Maps of Forbidden Remembrance is a theatre/visual
arts collaborative performance piece by Dah
Teatar, of Belgrade, Yugoslavia; and 7
Stages, of Atlanta, Georgia. The main textual source for
the piece is Constancia, a novella by Mexican writer Carlos
Maps of Forbidden Remembrance, a man is haunted by four women.
It's unclear if these are four different women, from different lands
and time periods, with different histories, or if they are ghosts.
Are they one woman or are they four? The story of the performance
occurs mostly in Savannah, Georgia; some scenes are set in Seville
and Russia; some scenes exist only in memory. International and
American cultural distinctions are highlighted, revealing the connections
between progress, artistic responsibility and the sources of strength
in troubled times. The musical score of the piece is created by
the a capella voices of the actors, singing songs from Yugoslavia,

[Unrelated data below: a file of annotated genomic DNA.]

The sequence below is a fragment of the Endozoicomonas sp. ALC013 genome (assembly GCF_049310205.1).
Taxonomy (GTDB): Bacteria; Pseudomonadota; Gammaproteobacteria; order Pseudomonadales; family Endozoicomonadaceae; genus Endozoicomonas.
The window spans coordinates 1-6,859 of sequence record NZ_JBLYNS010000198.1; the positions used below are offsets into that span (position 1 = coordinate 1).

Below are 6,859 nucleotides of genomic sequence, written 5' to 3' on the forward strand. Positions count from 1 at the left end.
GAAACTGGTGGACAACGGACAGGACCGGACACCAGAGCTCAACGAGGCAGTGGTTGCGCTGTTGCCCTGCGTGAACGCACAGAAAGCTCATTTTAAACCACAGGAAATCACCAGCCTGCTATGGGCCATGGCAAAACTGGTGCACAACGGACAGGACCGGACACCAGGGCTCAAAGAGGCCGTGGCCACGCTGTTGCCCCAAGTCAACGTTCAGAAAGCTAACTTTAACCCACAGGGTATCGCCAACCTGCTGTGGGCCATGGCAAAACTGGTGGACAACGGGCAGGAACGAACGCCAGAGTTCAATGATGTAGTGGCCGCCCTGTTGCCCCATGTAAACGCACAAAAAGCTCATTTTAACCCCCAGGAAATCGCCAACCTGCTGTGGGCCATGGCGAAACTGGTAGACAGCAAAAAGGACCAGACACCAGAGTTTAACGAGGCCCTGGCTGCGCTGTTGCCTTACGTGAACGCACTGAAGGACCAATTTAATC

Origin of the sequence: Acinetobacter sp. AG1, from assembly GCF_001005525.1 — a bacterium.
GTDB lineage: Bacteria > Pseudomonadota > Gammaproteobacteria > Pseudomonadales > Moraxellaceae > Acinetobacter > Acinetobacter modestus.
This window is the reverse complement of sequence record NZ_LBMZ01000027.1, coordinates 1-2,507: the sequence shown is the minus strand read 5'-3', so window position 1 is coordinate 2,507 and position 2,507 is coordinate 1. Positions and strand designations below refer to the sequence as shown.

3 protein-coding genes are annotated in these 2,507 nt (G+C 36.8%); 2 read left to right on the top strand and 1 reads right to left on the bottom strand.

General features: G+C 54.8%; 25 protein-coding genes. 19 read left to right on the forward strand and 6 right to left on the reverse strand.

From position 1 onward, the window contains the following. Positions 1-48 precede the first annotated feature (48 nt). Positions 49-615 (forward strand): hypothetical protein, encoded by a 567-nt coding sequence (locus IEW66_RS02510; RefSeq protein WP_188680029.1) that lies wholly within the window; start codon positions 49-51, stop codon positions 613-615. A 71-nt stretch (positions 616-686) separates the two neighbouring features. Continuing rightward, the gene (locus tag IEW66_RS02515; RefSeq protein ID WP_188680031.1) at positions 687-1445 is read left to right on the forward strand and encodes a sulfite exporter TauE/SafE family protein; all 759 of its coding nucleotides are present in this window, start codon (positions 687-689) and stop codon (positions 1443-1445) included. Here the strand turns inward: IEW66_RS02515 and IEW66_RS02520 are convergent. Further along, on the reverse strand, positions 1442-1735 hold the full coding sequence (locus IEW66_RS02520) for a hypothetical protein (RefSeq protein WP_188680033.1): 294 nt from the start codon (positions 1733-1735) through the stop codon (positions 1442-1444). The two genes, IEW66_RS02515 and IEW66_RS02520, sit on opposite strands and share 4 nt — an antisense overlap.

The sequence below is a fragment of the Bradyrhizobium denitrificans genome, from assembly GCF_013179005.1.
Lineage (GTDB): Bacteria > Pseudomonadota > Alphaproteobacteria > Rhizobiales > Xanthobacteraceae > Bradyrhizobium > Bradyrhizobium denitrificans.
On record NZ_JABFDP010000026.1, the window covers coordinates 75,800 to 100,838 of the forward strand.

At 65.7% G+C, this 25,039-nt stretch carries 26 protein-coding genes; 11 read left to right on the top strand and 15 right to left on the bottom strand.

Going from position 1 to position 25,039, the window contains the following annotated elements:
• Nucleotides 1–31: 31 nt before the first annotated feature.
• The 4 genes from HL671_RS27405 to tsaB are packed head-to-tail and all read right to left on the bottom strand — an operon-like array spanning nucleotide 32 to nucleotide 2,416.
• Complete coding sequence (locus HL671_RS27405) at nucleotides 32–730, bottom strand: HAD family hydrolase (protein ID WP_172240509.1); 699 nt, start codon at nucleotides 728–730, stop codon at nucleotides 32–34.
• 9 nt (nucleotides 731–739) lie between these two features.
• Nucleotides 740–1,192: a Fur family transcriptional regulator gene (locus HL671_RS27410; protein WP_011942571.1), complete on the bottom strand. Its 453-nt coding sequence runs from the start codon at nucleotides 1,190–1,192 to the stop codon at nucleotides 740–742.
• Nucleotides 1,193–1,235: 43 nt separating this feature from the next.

North America and Latin America.
The following four questions
are at the core of the performance:
- If one is forced to leave one's country,
what kind of life continues in exile?
- Is it possible for an artist to create outside
his/her native country?
- How do our memories alter the facts of our
- What responsibility do we carry for our ancestors'
The process for creating
the piece was an approach developed by Dah Teatar which involved
personal storytelling by the performers during workshops, and matching
the material of the Fuentes story with the storytellers. Dah Teatar
members Dijana Milosevic, Maja Mitic, Sanja Krsmanovic-Tasic
and Nesa Paripovic came together with 7 Stages' Del Hamilton
and Faye Allen and ArtSpot's Kathy
Randels in Atlanta in April and May 2001 to work on this
piece, which premiered at 7 Stages on May 15, 2001 and was performed
in Belgrade and Novi Sad, Yugoslavia in June 2001 and in New Orleans,
LA and Farmville, VA in the fall of 2002.